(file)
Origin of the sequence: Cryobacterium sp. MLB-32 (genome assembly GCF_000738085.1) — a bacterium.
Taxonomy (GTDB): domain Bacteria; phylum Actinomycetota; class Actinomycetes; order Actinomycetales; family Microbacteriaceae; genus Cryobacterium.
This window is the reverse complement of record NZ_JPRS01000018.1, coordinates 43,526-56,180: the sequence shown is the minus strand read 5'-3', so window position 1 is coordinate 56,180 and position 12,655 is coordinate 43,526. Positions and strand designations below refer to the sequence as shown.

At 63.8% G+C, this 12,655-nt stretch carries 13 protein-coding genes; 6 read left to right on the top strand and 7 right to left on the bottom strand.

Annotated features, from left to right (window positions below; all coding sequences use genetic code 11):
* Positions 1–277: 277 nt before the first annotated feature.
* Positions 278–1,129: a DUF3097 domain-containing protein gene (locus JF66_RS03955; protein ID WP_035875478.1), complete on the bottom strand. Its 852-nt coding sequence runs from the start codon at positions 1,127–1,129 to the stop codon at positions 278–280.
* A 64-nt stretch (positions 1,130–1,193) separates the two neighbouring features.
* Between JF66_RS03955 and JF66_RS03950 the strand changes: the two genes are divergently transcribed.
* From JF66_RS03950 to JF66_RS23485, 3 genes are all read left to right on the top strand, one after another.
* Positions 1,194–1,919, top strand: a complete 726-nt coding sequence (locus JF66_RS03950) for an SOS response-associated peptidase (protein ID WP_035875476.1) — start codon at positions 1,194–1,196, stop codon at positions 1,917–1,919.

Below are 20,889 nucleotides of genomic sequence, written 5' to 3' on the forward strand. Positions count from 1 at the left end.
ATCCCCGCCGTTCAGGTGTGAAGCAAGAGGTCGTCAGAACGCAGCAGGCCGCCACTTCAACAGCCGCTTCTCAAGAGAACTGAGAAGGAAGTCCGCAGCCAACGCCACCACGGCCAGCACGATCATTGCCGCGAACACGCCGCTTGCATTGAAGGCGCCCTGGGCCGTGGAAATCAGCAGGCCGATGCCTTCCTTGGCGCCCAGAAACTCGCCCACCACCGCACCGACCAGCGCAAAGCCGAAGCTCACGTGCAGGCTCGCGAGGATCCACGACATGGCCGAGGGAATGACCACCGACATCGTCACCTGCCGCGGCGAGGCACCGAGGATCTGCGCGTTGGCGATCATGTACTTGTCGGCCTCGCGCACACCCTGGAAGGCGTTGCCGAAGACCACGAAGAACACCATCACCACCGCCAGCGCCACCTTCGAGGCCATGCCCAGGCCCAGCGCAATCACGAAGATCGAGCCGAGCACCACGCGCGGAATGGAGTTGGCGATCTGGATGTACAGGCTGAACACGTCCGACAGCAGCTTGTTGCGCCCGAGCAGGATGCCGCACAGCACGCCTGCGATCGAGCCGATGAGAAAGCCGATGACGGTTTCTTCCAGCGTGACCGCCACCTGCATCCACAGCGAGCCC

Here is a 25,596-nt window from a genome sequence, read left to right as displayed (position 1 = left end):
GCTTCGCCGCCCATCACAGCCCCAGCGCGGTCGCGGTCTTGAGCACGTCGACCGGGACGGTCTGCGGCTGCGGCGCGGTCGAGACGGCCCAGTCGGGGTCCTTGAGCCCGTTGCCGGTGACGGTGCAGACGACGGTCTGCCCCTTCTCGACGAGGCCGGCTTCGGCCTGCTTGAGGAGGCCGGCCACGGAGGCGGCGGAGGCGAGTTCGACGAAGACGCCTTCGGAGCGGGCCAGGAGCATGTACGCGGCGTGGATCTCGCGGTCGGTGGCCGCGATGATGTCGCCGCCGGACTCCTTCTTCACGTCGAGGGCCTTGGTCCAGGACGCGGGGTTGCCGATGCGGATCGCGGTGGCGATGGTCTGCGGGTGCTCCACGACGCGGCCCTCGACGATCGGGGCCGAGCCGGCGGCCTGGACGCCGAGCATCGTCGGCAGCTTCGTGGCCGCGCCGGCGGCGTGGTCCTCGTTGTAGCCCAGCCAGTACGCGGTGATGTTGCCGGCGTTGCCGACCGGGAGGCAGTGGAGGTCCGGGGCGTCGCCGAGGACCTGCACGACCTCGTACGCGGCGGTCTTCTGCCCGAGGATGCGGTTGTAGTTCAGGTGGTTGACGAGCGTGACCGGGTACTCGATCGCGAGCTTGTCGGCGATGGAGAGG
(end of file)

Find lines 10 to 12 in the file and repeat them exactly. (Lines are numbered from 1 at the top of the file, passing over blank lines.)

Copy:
* From JF66_RS03950 to JF66_RS23485, 3 genes are all read left to right on the top strand, one after another.
* Positions 1,194–1,919, top strand: a complete 726-nt coding sequence (locus JF66_RS03950) for an SOS response-associated peptidase (protein ID WP_035875476.1) — start codon at positions 1,194–1,196, stop codon at positions 1,917–1,919.

Below are 20,889 nucleotides of genomic sequence, written 5' to 3' on the forward strand. Positions count from 1 at the left end.